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Advertising Games of Chance in Adolescents and Young Adults in Spain

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Abstract

Gambling advertising can influence attitudes and gaming behavior of adolescents and young adults (A&Y). To study the effect of advertising on the attitudes and gaming behavior of a sample of 2887 Spanish A&Y (12–22 years old), by means of a self-report assessment. On average, participants show a weak effect of advertising, however there are great variations, estimating that 11% of A&Y acknowledge being influenced by advertising and 5% recognize being severely affected. Men see themselves more impacted than women, without age differences. Those who play videogames signal a stronger effect of this kind of advertising and although these differences are not substantial in effect size, they reach statistically significance in 12 of the 13 questions assessed. A&Y who showed higher scores indicating problematic use of videogames in the IDGS9-SF, are those who indicate a greater impact of advertising on their attitudes towards gaming, as well as on the way they play or on their intention to play. These results support the idea that videogames can, albeit modestly, predispose engagement in games of chance.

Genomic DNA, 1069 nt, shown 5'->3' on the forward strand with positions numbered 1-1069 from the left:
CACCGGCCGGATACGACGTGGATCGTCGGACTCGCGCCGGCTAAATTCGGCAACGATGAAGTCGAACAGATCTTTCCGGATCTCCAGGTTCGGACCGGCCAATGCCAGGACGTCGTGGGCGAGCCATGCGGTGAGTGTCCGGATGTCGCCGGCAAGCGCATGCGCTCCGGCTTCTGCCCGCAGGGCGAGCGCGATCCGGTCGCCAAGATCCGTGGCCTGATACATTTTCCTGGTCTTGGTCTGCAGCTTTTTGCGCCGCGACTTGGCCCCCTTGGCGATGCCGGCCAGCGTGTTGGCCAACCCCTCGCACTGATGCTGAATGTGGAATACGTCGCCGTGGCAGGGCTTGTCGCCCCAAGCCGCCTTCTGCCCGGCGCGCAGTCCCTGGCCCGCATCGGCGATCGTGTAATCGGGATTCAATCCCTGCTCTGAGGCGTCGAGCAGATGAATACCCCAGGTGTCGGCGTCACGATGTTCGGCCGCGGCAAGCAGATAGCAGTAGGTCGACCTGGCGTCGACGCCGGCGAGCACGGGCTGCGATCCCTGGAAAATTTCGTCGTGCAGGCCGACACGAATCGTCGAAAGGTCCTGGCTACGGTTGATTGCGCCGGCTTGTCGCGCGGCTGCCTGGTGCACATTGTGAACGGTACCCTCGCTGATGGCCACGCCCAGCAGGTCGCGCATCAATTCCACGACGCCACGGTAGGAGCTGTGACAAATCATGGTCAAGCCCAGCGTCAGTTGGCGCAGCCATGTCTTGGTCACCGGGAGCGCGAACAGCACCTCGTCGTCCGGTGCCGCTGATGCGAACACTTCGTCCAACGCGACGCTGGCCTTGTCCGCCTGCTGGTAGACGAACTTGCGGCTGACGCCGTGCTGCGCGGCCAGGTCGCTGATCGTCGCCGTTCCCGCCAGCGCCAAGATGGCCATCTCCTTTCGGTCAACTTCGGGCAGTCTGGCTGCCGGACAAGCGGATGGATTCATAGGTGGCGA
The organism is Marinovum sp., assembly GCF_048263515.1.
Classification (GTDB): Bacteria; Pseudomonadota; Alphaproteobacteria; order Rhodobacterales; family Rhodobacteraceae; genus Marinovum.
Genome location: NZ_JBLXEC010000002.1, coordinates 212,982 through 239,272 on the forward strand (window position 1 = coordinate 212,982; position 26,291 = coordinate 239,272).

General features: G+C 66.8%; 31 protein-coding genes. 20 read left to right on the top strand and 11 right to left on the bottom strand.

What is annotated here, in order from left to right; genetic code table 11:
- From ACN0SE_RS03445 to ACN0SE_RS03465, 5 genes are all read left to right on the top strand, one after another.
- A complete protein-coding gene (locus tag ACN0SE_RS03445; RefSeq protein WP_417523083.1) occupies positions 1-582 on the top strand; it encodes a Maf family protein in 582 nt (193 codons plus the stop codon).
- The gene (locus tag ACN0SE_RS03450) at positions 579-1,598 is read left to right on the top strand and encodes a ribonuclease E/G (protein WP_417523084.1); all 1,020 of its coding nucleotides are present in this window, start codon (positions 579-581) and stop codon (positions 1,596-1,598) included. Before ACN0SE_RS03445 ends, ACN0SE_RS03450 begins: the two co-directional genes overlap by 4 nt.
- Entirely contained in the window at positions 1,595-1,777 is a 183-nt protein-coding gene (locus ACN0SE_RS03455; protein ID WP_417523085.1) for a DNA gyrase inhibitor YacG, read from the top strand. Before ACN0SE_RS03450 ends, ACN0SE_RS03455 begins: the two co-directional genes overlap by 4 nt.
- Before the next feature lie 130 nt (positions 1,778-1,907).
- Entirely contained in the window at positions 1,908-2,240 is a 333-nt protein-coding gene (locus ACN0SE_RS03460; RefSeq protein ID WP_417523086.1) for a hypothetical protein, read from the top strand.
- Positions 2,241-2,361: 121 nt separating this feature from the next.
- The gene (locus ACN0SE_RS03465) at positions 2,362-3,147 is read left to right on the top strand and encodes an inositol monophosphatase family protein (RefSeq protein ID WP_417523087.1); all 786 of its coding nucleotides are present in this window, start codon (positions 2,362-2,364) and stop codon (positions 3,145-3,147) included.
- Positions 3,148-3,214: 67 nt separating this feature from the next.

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Funding

This study has been carried out under the framework of the PSI2016-75854-P project -financed by the Spanish Ministry of Economy and Competitiveness.

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Correspondence to M. Vallejo-Achón.

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The authors declare that they have no conflicts of interest in any aspect of this study.

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The authors declare that they are agree to publish this article with the correspondent author order.

Ethical Approval

All procedures were approved by the Facultad de Psicología Ethics Committee.

Informed Consent

Parents provided written informed consent for the children's participation throughout the study prior to the first assessment.

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Labrador, F.J., Bernaldo-de-Quirós, M., Sánchez-Iglesias, I. et al. Advertising Games of Chance in Adolescents and Young Adults in Spain. J Gambl Stud 37, 765–778 (2021). https://doi.org/10.1007/s10899-020-09988-5

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  • DOI: https://doi.org/10.1007/s10899-020-09988-5

Keywords

  • Advertising
  • Videogames
  • Gambling
  • Gaming
  • Adolescents
  • Young adults